Prediction of Worldwide Energy Resource
NASA’s Prediction of Worldwide Energy Resources (NASA-POWER; power.larc.nasa.gov) project estimates daily solar radiation based on satellite observations and atmospheric parameters obtained from
satellite observations and assimilation models.
POWER also provides satellite and model-derived agrometeorological data on a 1° latitude by 1° longitude grid with global coverage.POWER Data Access Interface
- Daily total solar radiation from July 1, 1983 through near real-time
- Daily averaged dew point and air temperatures from January 1, 1983 through near real-time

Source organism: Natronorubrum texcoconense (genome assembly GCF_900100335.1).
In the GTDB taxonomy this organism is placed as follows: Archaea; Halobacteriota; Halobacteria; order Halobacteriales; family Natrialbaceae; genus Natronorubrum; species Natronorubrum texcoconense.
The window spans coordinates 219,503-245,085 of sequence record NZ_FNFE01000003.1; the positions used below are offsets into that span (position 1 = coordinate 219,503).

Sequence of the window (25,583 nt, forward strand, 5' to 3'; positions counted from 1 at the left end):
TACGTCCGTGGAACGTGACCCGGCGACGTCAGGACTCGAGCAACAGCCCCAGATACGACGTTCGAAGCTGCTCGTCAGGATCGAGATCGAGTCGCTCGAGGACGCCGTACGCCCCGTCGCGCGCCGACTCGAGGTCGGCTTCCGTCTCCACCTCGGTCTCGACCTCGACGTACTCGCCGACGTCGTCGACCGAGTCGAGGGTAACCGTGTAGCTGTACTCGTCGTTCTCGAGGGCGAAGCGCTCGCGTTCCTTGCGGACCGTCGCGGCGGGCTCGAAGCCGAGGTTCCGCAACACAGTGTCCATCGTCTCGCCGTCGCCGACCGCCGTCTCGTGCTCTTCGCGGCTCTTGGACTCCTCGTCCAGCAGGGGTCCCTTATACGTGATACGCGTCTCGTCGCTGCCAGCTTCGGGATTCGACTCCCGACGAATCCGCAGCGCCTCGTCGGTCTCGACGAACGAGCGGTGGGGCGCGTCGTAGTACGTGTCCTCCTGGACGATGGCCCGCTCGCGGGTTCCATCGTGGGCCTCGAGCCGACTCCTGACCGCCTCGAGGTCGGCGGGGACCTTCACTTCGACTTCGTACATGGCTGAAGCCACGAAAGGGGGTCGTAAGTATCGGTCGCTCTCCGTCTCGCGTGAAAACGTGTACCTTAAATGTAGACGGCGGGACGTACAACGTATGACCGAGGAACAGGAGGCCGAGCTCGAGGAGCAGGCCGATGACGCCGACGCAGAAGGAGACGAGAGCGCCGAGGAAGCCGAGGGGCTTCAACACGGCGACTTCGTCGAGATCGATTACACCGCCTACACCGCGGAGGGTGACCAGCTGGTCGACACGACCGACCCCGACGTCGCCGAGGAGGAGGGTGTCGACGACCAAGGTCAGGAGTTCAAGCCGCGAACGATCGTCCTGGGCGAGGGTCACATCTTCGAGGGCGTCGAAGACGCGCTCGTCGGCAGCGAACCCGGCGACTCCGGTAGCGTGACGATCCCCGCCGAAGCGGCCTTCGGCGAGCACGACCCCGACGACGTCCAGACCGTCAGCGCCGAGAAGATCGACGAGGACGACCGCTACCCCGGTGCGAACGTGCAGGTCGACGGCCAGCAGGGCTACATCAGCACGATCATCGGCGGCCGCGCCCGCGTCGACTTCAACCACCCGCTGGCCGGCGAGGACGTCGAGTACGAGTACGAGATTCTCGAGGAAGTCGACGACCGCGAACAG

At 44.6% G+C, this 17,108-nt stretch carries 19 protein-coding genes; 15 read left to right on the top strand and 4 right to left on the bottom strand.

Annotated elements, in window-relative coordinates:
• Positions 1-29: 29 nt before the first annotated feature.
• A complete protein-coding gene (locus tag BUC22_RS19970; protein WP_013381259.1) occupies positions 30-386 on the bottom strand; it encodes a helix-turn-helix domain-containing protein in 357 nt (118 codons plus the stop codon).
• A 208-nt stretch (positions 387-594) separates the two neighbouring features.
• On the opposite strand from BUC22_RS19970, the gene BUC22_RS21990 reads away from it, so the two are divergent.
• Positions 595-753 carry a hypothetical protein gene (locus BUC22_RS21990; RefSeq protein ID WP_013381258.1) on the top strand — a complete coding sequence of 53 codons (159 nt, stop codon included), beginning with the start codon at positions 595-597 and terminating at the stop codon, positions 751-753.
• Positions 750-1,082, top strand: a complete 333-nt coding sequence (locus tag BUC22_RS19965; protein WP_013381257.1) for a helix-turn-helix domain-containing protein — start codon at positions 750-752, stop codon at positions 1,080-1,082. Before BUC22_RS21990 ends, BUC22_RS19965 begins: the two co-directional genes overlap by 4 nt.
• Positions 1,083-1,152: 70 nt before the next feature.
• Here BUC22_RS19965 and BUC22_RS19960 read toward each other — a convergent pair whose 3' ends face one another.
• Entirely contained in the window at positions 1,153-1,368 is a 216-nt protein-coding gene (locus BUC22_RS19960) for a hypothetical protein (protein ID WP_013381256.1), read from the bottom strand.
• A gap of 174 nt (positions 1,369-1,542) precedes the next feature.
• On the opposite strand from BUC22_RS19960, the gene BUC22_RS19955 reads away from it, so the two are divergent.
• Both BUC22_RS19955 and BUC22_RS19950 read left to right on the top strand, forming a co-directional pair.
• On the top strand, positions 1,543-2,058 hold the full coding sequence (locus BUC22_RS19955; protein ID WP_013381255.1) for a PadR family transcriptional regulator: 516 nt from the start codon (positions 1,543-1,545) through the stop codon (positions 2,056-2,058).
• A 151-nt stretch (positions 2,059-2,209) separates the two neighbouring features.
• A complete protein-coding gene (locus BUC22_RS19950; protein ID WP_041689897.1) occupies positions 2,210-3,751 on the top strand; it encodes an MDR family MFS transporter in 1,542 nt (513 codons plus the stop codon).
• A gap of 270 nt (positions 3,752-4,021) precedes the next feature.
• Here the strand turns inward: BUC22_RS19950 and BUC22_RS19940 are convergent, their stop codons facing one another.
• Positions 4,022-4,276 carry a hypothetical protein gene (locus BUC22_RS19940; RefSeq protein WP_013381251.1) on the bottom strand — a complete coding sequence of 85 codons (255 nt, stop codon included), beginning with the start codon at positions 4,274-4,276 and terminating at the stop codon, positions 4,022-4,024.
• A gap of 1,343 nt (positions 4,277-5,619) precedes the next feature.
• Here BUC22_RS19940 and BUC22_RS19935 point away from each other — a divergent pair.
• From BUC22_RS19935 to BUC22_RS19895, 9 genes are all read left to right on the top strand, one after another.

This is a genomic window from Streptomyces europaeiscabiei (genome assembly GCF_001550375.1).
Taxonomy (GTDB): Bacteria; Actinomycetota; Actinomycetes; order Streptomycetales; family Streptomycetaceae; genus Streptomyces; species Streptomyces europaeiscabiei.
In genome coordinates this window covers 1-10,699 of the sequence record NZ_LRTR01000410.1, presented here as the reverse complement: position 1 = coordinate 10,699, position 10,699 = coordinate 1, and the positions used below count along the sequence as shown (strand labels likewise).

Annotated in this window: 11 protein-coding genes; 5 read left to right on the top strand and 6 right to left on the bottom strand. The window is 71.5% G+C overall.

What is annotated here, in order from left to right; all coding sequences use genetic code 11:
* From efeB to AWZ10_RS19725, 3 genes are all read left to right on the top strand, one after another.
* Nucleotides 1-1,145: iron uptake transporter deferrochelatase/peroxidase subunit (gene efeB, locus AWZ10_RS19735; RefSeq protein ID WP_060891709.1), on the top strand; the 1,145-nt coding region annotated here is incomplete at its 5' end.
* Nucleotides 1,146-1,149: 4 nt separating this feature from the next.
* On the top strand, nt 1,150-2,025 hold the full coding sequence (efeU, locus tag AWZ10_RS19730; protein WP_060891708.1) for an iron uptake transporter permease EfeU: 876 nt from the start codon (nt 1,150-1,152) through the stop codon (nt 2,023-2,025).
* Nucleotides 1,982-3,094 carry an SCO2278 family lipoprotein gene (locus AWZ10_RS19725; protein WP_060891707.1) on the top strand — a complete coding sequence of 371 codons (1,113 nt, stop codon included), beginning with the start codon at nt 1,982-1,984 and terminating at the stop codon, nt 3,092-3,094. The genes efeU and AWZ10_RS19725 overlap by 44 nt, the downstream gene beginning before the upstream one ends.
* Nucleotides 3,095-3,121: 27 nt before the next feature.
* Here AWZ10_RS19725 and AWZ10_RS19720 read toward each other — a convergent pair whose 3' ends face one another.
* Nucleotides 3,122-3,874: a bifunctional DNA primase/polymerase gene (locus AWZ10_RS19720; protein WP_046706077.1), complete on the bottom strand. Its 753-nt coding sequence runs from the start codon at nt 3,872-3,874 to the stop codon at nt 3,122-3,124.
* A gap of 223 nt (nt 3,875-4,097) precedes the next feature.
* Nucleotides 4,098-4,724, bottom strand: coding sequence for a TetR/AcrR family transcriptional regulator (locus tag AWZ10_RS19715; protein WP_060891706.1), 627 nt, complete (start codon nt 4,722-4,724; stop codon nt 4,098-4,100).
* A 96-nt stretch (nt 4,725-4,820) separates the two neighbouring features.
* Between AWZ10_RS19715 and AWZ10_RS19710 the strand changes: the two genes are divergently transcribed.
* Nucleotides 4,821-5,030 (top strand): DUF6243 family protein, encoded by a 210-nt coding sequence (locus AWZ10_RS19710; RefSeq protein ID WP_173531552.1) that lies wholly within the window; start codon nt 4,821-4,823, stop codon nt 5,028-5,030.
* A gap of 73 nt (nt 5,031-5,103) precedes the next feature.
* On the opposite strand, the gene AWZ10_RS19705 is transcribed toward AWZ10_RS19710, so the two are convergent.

- Daily maximum and minimum air temperatures from January 1, 1983 through near real-time
- Daily averaged precipitation from January 1, 1997 – current with two month delay
For DSSAT crop models, users can download the data with all variables in ICASA Standards format.
Jeffrey W. White, Gerrit Hoogenboom, Paul W. Wilkens, Paul W Stackhouse, James M. Hoel,Evaluation of Satellite-Based, Modeled-Derived Daily Solar Radiation Data for the Continental United States, Agron. J., 2011 103: 1242–1251, 10.2134/agronj2011.0038